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ANCAP: Mazda CX-8 breaks new ground

Breakthrough: Mazda’s CX-8 hits the wall at Crashlab, becoming the first locally tested vehicle to score a five-star rating under new, more stringent ANCAP tests.

Mazda CX-8, Volvo XC40 first to get five stars under tough new ANCAP regime


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19 Jul 2018

MAZDA’S new CX-8 large SUV has become the first locally tested vehicle to clear the recently raised bar for a five-star rating under the Australasian New Car Assessment Program’s (ANCAP) 2018 protocols.
Crash tested across three local test centres last month, the CX-8 ticked the boxes for the new-look European-developed test regime that not only ramps up crash test severity but also places more emphasis on crash avoidance technologies.
Although ANCAP is planning to test vehicles for crash-avoidance at South Australia’s Centre for Automotive Safety and Research at the former Mitsubishi proving ground at Tailem Bend, the CX-8 was put through its paces at a French test centre centre because the local capability is not quite ready.
Volvo’s new XC40 small SUV also scored five stars in the latest round of ANCAP results after local engineers rubber-stamped Euro NCAP results for the vehicle announced on July 11.
Because the CX-8 has not been tested in Europe, ANCAP did the testing itself in Australia, smashing four CX-8s in full frontal, frontal offset, side impact and side pole crash testing.
The big seven-seater that went on sale in Australia this month scored a handy 96 per cent for adult occupant protection – 36.7 points out of 38. Child protection was rated as 87 per cent, while pedestrian protection was 72 per cent.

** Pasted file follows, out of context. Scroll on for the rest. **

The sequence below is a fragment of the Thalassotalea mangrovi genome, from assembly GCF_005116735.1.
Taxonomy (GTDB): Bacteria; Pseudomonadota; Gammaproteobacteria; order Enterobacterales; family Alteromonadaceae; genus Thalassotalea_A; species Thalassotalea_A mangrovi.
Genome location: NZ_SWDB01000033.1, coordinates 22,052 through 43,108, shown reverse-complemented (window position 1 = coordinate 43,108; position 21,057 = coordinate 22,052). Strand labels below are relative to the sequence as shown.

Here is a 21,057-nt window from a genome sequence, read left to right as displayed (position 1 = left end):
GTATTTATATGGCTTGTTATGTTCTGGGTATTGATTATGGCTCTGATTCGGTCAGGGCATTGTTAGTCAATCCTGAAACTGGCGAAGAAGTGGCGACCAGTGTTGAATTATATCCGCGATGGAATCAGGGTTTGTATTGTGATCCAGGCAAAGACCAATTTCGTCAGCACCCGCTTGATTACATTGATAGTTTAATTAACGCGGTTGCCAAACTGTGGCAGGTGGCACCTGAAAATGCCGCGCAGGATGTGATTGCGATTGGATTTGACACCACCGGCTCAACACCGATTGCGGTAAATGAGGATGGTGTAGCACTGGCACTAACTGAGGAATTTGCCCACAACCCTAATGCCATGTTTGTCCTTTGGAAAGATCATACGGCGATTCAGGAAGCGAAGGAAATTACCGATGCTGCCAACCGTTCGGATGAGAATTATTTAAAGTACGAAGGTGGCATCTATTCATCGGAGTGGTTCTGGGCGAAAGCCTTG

Armed with new electronic aids such as autonomous emergency braking – including “vulnerable road user” braking – and lane keep assist, the CX-8 received a 73 per cent score in the upgraded safety assistance category.
Volvo’s new baby SUV went one better in adult protection – 97 per cent – and matched the Mazda in child protection (87 per cent).
The XC40’s safety assist score was 76 per cent, slightly above the Mazda rating.
Under the European protocols now also adopted in Australia, cars are tested in a staggering 100 scenarios, including detecting and avoiding collision with others vehicles, pedestrians and cyclists in a number of positions and situations at day and night.
Lane keep assist, emergency lane keeping, lane departure warning and blind spot monitoring are also tested, among other things.
ANCAP chief executive James Goodwin said the hurdles had been raised significantly for vehicles tested in 2018.
“We now test and rate against four key pillars of assessment, and across these we have implemented a range of enhancements to encourage vehicle manufacturers to improve the active and passive safety elements of their models,” he said.
“Most notably, we’re looking at the performance and effectiveness of active safety assist technologies, and the ability of a vehicle to protect a broader range of occupants, including children and females.
“Parents of young children will know that not all vehicles have the ability to safely fit child restraints in all seating positions. To assist, child restraint installation now forms part of each rating.
“We are assessing the correct installation of a range of commonly available restraints – from newborn to 10 years – in each of the rear seating positions, and six-year and 10-year child dummies now feature in our physical crash tests.”
Mr Goodwin said it was encouraging to see Mazda and Volvo set the standard, with their CX-8 and XC40 models being the first to step up and achieve five stars against ANCAP’s increased test standards.
“Good levels of performance were achieved by the CX-8 in the area of child occupant protection, with our assessment engineers praising its ability to safely accommodate child restraints in all five rear seating positions.”
The five-star ANCAP safety rating applies to all Mazda CX-8 variants, but the XC40 rating applies only to all-wheel-drive variants as the front-wheel-drive T4 has not been tested.

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